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Administering medication to patients should be done carefully and must be in the specifications of the physician’s order. Improper administration of medication can cause harm to patients. The accusation of such negligence is common in nursing care. You just need a nurse attorney before dealing with such accusation cases.

At the time of the incident, she was employed as an LVN at a hospital in Wichita Falls, Texas, and had been in that position for nine (9) years and ten (10) months.

On or about December 27, 2020, while employed as an LVN at a hospital in Wichita Falls, Texas, LVN incorrectly verified and adjusted the infusion rate of heparin being administered to a patient, using a lab result from another patient. Specifically, another nurse based the adjustment of the heparin infusion using the partial thromboplastin time (PTT) lab result of the other patient, who was not receiving heparin and LVN signed off/verified the rate change. Additionally, LVN failed to notify the physician of the error. Subsequently, the error was noted by the oncoming nurse and the patient went the entire night without receiving the correct heparin dose. LVN’s conduct exposed the patient to a risk of harm in that failure to administer medications as ordered by the physician could have resulted in no efficacious treatment of the patient’s condition.

In response, LVN states that the charge nurse informed her that the physician had given verbal orders to place her patient on a heparin drip. LVN states that she informed the charge nurse that she did not feel comfortable administering heparin drips and that this had previously been discussed with management. LVN states that the charge nurse stated to LVN that she would put the orders in and start the heparin drip. LVN states that the charge nurse entered the orders and started the drip on her patient. LVN states that six (6) hours later, lab work was performed. LVN states that once the lab work resulted the charge nurse stated that the lab work had resulted, and the heparin dose was adjusted per the titration policy given by the physician. LVN states that the dose was adjusted on the intravenous pump by the charge nurse. LVN states that upon completion of the shift, the oncoming charge nurse was receiving a report when the oncoming nurse noted that the dose had been adjusted based on incorrect patient labs. LVN states that the charge nurse informed her of the error and informed LVN that she would order new lab work, document the error, and inform the physician since she had been the one who had administered the medication. LVN states that she completed report and left after the completion of her shift. LVN states that the following morning she was texted by the Director that she needed to come by and speak with her about the error. LVN states that during the meeting, she was informed that the charge nurse had not completed any documentation or reported the error to the physician. LVN states that she does take responsibility for the error that was made, as all heparin drips must be witnessed by two (2) nurses and when the titration was made, she should have double checked that the blood work was for the correct patient.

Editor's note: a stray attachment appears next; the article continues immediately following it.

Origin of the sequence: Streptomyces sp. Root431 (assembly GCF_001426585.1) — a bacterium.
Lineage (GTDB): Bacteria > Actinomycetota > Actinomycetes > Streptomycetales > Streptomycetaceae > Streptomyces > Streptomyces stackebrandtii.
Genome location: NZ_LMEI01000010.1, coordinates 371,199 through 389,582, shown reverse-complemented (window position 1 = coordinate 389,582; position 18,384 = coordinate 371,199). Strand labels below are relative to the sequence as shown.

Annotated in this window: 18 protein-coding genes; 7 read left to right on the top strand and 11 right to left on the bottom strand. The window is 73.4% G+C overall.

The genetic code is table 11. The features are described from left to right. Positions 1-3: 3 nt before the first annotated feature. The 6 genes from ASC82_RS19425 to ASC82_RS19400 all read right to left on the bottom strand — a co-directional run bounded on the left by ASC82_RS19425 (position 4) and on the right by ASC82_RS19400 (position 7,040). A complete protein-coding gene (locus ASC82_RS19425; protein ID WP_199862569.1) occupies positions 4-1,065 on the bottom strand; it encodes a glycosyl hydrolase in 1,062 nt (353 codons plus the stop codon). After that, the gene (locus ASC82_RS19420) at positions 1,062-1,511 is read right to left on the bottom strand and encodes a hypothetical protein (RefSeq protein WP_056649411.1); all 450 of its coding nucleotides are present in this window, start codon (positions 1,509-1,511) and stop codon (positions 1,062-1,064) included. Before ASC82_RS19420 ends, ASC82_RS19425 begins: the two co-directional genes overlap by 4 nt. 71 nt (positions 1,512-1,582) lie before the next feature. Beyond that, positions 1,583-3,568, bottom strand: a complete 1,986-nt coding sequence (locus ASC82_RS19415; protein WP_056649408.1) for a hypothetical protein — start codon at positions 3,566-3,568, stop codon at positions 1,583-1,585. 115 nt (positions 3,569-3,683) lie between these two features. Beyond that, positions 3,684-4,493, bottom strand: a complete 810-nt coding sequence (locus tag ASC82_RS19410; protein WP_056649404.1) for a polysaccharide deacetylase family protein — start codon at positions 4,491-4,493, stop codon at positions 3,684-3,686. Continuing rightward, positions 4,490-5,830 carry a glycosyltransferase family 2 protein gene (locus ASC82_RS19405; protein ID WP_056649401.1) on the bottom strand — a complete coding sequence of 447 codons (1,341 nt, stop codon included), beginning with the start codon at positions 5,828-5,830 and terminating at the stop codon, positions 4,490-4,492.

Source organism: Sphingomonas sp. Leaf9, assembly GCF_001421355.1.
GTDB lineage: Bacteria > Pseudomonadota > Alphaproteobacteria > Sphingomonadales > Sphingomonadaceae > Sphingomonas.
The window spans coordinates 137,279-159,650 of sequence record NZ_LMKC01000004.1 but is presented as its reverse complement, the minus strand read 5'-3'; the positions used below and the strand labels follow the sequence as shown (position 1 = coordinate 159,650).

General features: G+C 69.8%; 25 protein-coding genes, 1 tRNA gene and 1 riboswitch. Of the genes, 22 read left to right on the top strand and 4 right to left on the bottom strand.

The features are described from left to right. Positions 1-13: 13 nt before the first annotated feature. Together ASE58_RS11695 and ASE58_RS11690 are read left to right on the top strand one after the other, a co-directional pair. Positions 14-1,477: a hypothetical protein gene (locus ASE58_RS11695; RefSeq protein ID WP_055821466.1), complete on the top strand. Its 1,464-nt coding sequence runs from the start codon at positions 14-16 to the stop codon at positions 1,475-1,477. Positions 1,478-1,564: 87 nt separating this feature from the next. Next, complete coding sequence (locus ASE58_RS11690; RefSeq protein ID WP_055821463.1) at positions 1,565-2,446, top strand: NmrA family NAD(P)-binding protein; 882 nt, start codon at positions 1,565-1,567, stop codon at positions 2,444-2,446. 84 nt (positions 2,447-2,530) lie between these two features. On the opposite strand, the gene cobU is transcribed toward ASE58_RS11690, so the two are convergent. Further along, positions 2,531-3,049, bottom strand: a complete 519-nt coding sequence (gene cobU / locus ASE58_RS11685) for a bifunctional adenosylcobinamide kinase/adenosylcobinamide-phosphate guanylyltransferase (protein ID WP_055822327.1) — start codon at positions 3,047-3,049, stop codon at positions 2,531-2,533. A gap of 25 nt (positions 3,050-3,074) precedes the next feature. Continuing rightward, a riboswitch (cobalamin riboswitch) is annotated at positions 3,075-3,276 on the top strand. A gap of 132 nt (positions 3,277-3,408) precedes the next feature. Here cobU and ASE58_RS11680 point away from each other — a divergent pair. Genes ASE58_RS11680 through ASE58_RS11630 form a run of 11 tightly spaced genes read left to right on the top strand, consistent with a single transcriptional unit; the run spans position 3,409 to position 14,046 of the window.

The above action constitutes grounds for disciplinary action in accordance with Section 301.452(b)(10)&(13), Texas Occupations Code, and is a violation of 22 TEX. ADMIN. CODE §217.11(1)(A),(1)(B),(1)(C),(1)(D)&(2)(A) and 22 TEX. ADMIN. CODE §217.12.(1)(A),(1)(B)&(4).

A case was ultimately filed against her before the Texas Board of Nursing (BON). The said allegation was fatal to the LVN’s capability to perform the essential functions and duties. Sad to say, the nursing defense attorney who handled her case was not able to properly defend her interests and rights before the Board. The Texas Board of Nursing (BON) found her guilty of the offense alleged in the complaint and decided to place her LVN license under disciplinary action.

If you also received a letter from the Texas Board of Nursing regarding a case or complaint filed against you, you should hire a nurse attorney immediately before it’s too late. Texas Nurse Attorney Yong J. An is one of those dedicated nurse attorneys who helped represent more than 300 nurse cases for the past 16 years. You may contact him 24/7 at (832) 428-5679 for more information or if you want to schedule a private consultation.